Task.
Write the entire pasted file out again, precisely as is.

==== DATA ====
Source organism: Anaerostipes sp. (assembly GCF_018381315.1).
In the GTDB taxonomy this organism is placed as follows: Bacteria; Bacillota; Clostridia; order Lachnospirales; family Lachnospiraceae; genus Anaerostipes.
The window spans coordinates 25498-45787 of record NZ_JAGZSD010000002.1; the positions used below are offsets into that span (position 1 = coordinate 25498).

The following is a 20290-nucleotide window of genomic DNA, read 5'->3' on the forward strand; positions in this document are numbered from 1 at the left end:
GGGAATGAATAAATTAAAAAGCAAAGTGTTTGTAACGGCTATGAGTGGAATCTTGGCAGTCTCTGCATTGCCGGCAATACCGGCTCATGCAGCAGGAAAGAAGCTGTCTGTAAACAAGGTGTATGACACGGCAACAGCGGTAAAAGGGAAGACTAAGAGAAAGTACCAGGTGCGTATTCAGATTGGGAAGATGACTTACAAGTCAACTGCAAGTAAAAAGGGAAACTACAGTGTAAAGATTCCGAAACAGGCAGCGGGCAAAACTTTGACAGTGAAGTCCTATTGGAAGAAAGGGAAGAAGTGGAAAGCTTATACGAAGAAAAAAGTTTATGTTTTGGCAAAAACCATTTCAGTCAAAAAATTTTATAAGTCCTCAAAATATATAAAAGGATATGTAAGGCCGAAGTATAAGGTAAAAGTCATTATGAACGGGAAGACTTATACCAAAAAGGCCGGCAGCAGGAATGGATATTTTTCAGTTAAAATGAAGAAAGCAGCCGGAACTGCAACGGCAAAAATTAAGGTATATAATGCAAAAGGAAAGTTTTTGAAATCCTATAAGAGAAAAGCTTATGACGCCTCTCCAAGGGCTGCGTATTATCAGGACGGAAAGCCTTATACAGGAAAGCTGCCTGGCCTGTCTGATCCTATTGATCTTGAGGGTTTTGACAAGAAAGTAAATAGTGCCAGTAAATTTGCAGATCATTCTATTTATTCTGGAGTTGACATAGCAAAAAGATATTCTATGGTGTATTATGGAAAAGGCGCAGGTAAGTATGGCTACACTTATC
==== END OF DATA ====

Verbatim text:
Source organism: Anaerostipes sp. (assembly GCF_018381315.1).
In the GTDB taxonomy this organism is placed as follows: Bacteria; Bacillota; Clostridia; order Lachnospirales; family Lachnospiraceae; genus Anaerostipes.
The window spans coordinates 25498-45787 of record NZ_JAGZSD010000002.1; the positions used below are offsets into that span (position 1 = coordinate 25498).

The following is a 20290-nucleotide window of genomic DNA, read 5'->3' on the forward strand; positions in this document are numbered from 1 at the left end:
GGGAATGAATAAATTAAAAAGCAAAGTGTTTGTAACGGCTATGAGTGGAATCTTGGCAGTCTCTGCATTGCCGGCAATACCGGCTCATGCAGCAGGAAAGAAGCTGTCTGTAAACAAGGTGTATGACACGGCAACAGCGGTAAAAGGGAAGACTAAGAGAAAGTACCAGGTGCGTATTCAGATTGGGAAGATGACTTACAAGTCAACTGCAAGTAAAAAGGGAAACTACAGTGTAAAGATTCCGAAACAGGCAGCGGGCAAAACTTTGACAGTGAAGTCCTATTGGAAGAAAGGGAAGAAGTGGAAAGCTTATACGAAGAAAAAAGTTTATGTTTTGGCAAAAACCATTTCAGTCAAAAAATTTTATAAGTCCTCAAAATATATAAAAGGATATGTAAGGCCGAAGTATAAGGTAAAAGTCATTATGAACGGGAAGACTTATACCAAAAAGGCCGGCAGCAGGAATGGATATTTTTCAGTTAAAATGAAGAAAGCAGCCGGAACTGCAACGGCAAAAATTAAGGTATATAATGCAAAAGGAAAGTTTTTGAAATCCTATAAGAGAAAAGCTTATGACGCCTCTCCAAGGGCTGCGTATTATCAGGACGGAAAGCCTTATACAGGAAAGCTGCCTGGCCTGTCTGATCCTATTGATCTTGAGGGTTTTGACAAGAAAGTAAATAGTGCCAGTAAATTTGCAGATCATTCTATTTATTCTGGAGTTGACATAGCAAAAAGATATTCTATGGTGTATTATGGAAAAGGCGCAGGTAAGTATGGCTACACTTATC